RCW 36 (also designated Gum 20) is an emission nebula containing an open cluster in the constellation Vela. This H II region is part of a larger-scale star-forming complex known as the Vela Molecular Ridge (VMR), a collection of molecular clouds in the Milky Way that contain multiple sites of ongoing star-formation activity. The VMR is made up of several distinct clouds, and RCW 36 is embedded in the VMR Cloud C.
RCW 36 is one of the sites of massive-star formation closest to our Solar System, whose distance of approximately 700 parsecs (2300 light-years). The most massive stars in the star cluster are two stars with late-O or early-B spectral types, but the cluster also contains hundreds of lower-mass stars. This region is also home to objects with Herbig–Haro jets, HH 1042 and HH 1043.more...
Cyrus Chestnut (born January 17, 1963) is an American jazz pianist, composer and producer. In 2006, Josh Tyrangiel, music critic for Time, wrote: “What makes Chestnut the best jazz pianist of his generation is a willingness to abandon notes and play space.” Chestnut enjoys mixing styles and resists being typecast in any one niche, though his gospel sound is apparent on a number of his recordings.
Cyrus Chestnut was born in Baltimore, Maryland, in 1963, son of McDonald (a retired post-office employee and church pianist) and Flossie (a city social services worker and church choir director). Chestnut started learning piano at the age of seven, and in his boyhood played at Mount Calvary Baptist Church. By the age of nine, he was studying classical music at the Peabody Institute.In 1985, Chestnut earned a degree in jazz composition and arranging from Boston’s Berklee College of Music. While at Berklee, Chestnut was awarded the Eubie Blake Fellowship (1982), the Quincy Jones Scholarship (1983), and the Oscar Peterson Scholarship (1984).
Chestnut toured as pianist for Jon Hendricks, 1986–88; Terrence Blanchard, 1988–90; Donald Harrison, 1988–90; Wynton Marsalis, 1991; and the Betty Carter Trio, 1991–93. His association with Carter significantly affected his outlook and approach to music, confirming his already iconoclastic instincts. Carter advised him to “take chances” and “play things I’ve never heard,” Chestnut said.
In 1993, at the age of 30, Chestnut signed with Atlantic Records, releasing the critically acclaimed Revelation (1993), followed by The Dark Before The Dawn (1994) (the album debuted in the sixth spot on the Billboard Jazz Charts), Earth Stories (1995) and then Cyrus Chestnut (1998). Chestnut has also performed and/or recorded with, Freddy Cole, Bette Midler, Jon Hendricks, Freddie Hubbard, Jimmy Scott, Chick Corea, Isaac Hayes, Kevin Mahogany, Dizzy Gillespie, and opera diva Kathleen Battle, most notably on the Sony Classical recording “So Many Stars”. Their shared church roots resulted in such a positive chemistry between Battle and Chestnut that he then joined the soprano on a fall 1996 U.S. Tour.more...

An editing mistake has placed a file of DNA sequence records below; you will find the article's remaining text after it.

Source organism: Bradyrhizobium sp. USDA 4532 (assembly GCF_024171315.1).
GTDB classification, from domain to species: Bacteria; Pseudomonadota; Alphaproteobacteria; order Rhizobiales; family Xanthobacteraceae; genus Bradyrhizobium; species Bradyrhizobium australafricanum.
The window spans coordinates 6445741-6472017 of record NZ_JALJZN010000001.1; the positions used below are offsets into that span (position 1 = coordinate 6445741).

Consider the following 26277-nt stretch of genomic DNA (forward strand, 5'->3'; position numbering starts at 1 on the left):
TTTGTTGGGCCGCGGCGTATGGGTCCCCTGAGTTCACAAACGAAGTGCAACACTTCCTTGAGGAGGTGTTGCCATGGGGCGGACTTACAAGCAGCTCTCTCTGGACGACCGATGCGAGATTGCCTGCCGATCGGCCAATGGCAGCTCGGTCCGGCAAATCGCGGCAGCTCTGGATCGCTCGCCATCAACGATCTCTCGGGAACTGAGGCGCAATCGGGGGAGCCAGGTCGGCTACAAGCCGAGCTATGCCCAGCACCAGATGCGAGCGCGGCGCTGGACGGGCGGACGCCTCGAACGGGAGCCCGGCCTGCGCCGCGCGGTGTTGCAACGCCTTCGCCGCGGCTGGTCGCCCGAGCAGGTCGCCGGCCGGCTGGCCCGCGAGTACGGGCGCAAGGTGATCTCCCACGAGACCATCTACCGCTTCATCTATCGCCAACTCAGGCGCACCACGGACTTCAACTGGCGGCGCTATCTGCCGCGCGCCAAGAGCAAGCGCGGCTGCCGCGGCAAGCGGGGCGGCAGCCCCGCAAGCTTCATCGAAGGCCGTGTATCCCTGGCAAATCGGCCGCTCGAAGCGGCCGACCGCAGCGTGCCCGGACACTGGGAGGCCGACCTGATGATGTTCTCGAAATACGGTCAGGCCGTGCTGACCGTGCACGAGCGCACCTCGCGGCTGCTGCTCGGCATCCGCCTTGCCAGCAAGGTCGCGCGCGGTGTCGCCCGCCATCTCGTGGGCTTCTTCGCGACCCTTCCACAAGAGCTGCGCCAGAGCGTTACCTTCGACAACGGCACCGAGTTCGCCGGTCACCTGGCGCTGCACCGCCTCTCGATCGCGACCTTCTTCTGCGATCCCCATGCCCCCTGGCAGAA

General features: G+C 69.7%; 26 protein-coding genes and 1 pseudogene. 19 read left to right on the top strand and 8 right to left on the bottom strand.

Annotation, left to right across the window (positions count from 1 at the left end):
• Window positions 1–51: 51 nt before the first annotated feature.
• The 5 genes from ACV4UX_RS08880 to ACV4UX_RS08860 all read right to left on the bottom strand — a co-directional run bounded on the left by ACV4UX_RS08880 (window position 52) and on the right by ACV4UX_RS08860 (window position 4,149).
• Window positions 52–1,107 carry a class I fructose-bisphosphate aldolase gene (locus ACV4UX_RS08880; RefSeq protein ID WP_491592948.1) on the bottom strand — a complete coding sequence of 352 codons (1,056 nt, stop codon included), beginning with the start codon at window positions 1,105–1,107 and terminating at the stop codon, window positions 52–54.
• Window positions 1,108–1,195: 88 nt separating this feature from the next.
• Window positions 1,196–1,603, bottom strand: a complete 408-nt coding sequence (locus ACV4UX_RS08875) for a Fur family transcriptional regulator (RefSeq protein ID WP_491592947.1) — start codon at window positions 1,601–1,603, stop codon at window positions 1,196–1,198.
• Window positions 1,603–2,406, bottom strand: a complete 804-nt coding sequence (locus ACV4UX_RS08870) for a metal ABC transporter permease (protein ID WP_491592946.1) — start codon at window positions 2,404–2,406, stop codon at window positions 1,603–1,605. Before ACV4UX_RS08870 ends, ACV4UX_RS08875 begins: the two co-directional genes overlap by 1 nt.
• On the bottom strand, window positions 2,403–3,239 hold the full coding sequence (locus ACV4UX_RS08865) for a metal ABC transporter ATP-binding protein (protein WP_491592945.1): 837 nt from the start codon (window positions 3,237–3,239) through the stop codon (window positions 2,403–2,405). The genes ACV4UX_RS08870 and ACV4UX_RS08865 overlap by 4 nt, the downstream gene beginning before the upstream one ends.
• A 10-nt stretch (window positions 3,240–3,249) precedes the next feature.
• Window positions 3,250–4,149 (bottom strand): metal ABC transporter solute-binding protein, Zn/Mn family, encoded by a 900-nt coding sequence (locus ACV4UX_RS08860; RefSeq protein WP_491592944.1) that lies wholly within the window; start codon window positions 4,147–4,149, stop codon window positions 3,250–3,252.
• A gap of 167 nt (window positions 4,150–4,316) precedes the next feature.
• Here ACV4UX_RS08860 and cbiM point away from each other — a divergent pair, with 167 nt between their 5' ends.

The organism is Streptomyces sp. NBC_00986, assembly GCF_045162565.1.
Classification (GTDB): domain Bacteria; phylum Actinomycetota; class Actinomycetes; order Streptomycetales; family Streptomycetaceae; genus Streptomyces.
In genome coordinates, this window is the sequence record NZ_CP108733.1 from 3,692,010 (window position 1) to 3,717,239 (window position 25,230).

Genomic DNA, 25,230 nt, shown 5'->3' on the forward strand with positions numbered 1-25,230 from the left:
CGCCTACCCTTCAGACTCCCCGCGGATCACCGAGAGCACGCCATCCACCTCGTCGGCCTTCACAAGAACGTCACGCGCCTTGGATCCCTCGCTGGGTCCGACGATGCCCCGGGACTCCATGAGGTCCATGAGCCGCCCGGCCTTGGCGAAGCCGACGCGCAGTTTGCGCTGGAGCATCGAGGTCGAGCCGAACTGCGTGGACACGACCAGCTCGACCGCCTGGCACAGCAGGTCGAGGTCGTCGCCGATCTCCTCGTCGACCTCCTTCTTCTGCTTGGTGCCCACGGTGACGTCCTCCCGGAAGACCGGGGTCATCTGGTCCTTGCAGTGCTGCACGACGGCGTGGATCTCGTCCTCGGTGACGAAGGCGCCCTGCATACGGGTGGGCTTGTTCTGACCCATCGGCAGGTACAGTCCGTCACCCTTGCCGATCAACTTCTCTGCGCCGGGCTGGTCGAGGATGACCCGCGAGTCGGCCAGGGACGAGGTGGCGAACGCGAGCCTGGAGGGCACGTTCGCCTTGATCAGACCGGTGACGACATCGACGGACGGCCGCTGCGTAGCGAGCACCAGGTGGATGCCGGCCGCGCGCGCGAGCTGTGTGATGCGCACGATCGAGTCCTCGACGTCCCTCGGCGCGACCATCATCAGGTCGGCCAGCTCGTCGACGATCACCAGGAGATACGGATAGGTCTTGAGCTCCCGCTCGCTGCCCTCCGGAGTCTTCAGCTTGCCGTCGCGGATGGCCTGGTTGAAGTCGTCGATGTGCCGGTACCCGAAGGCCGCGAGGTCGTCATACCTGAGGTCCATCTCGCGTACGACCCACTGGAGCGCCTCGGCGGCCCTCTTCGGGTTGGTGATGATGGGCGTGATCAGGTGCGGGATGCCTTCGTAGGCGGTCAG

Billy Harper (born January 17, 1943) is an American jazz saxophonist, “one of a generation of Coltrane-influenced tenor saxophonists” with a distinctively stern, hard-as-nails sound on his instrument.
Harper has played with some of jazz’s greatest drummers; he served with Art Blakey‘s Messengers for two years (1968–70); he played very briefly with Elvin Jones (1970), he played with the Thad Jones/ Mel Lewis Orchestra in the 1970s, and was a member of Max Roach‘s band in the late 1970s. In 1979 Harper formed his own group, touring with it and documenting its music on the recording, “Billy Harper Quintet in Europe“, and he was featured as a soloist on a 1983 recording, “Such Good Friends,” with virtuoso, visionary pianist and record producer Stanley Cowell. After a period of relative inactivity in the 1980s, Harper came back strong with another international tour, which ended with perhaps his most ambitious recording: the 3-volume “Live on Tour in the Far East” (1991). In the new millennium Harper’s recording activity has been subdued and sporadic, though recently he has appeared as a regular member of pianist-jazz historian Randy Weston‘s ensembles. In 2013 they recorded their first album as a duo, entitled The Roots of the Blues.more...
Cedar Anthony Walton, Jr. (January 17, 1934 – August 19, 2013) was an American hard bop jazz pianist. He came to prominence as a member of drummer Art Blakey‘s band before establishing a long career as a bandleader and composer. Several of his compositions have become jazz standards, including “Mosaic”, “Bolivia”, “Holy Land”, “Mode for Joe” and “Fantasy in D”.
Walton was born and grew up in Dallas, Texas. His mother Ruth was an aspiring concert pianist, and was Walton’s initial teacher.She also took him to jazz performances around Dallas. Walton cited Nat King Cole, Bud Powell, Thelonious Monk and Art Tatum as his major influences on piano. He began emulating recordings of these artists from an early age.
After briefly attending Dillard University in New Orleans, he went to the University of Denver as a composition major originally, but was encouraged to switch to a music education program targeted to set up a career in the local public school system. This switch later proved extremely useful since Walton learned to play and arrange for various instruments, a talent he would hone with Art Blakey’s Jazz Messengers.